Tumor mutational burden


Program death-ligand 1




Computed tomography


Immune checkpoint inhibitors


Programmed death-1


Non-small cell lung cancer


National Comprehensive Cancer Network


Epidermal growth factor


Tyrosine kinase inhibitors


  1. 1.

    Gambardella V, Tarazona N, Cejalvo JM, Lombardi P, Huerta M, Rosello S, et al. Personalized medicine: recent progress in cancer therapy. Cancers (Basel). 2020;12(4):1009.

    CAS  Article  Google Scholar 

  2. 2.

    Kruglyak KM, Lin E, Ong FS. Next-generation sequencing and applications to the diagnosis and treatment of lung cancer. Adv Exp Med Biol. 2016;890:123–36.

    Article  Google Scholar 

  3. 3.

    Samstein RM, Lee CH, Shoushtari AN, Hellmann MD, Shen R, Janjigian YY, et al. Tumor mutational load predicts survival after immunotherapy across multiple cancer types. Nat Genet. 2019;51(2):202–6.

    CAS  Article  Google Scholar 

  4. 4.

    Rizvi H, Sanchez-Vega F, La K, Chatila W, Jonsson P, Halpenny D, et al. Molecular determinants of response to anti-programmed cell death (PD)-1 and anti-programmed death-ligand 1 (PD-L1) blockade in patients with non-small-cell lung cancer profiled with targeted next-generation sequencing. J Clin Oncol. 2018;36(7):633–41.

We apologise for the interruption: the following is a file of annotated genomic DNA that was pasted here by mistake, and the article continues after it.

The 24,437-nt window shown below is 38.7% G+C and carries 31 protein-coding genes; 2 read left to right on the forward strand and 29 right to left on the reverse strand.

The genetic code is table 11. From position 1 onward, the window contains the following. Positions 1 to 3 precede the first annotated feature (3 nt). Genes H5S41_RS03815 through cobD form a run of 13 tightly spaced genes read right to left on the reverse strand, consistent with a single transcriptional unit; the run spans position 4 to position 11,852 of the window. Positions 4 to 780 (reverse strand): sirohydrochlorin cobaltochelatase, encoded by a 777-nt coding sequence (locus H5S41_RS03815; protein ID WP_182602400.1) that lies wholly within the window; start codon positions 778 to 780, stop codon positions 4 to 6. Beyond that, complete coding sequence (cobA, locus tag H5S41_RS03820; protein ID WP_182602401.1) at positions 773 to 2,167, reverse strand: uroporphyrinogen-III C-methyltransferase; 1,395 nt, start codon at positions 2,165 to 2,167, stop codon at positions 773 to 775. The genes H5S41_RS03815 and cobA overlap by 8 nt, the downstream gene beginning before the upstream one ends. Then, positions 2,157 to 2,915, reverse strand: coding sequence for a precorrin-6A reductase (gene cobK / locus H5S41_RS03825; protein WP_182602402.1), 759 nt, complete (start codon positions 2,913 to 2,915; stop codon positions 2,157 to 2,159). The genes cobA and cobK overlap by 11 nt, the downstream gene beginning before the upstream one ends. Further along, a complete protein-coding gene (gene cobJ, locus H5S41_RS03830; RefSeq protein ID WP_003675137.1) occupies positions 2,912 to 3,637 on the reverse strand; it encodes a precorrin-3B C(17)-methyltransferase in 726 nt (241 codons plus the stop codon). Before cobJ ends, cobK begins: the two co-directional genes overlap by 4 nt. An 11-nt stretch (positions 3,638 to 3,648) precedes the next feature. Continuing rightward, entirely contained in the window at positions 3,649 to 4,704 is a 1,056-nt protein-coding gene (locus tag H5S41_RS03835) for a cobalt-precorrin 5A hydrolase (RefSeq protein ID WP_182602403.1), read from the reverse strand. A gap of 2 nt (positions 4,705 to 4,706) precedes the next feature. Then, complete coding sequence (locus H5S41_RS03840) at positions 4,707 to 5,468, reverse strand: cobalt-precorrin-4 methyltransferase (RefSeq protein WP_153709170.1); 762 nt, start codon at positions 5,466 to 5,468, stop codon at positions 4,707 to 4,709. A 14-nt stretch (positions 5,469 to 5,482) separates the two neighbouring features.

CAS  Article  Google Scholar 

  5. 5.

    Tanvetyanon T, Gray JE, Antonia SJ. PD-1 checkpoint blockade alone or combined PD-1 and CTLA-4 blockade as immunotherapy for lung cancer? Expert Opin Biol Ther. 2017;17(3):305–12.

    CAS  Article  Google Scholar 

  6. 6.

    Liu J, Liu Q, Li Y, Li Q, Su F, Yao H, et al. Efficacy and safety of camrelizumab combined with apatinib in advanced triple-negative breast cancer: an open-label phase II trial. J Immunother Cancer. 2020.

    Article  PubMed  PubMed Central  Google Scholar 

  7. 7.

    Gainor J, Shaw A, Sequist L, Fu X, Azzoli C, Piotrowska Z, et al. EGFR Mutations and ALK rearrangements are associated with low response rates to PD-1 pathway blockade in non-small cell lung cancer: a retrospective analysis. Clin Cancer Res. 2016;22(18):4585–93.

    CAS  Article  Google Scholar 

  8. 8.

    Hong S, Chen N, Fang W, Zhan J, Liu Q, Kang S, et al. Upregulation of PD-L1 by EML4-ALK fusion protein mediates the immune escape in ALK positive NSCLC: implication for optional anti-PD-1/PD-L1 immune therapy for ALK-TKIs sensitive and resistant NSCLC patients. Oncoimmunology. 2016;5(3):e1094598.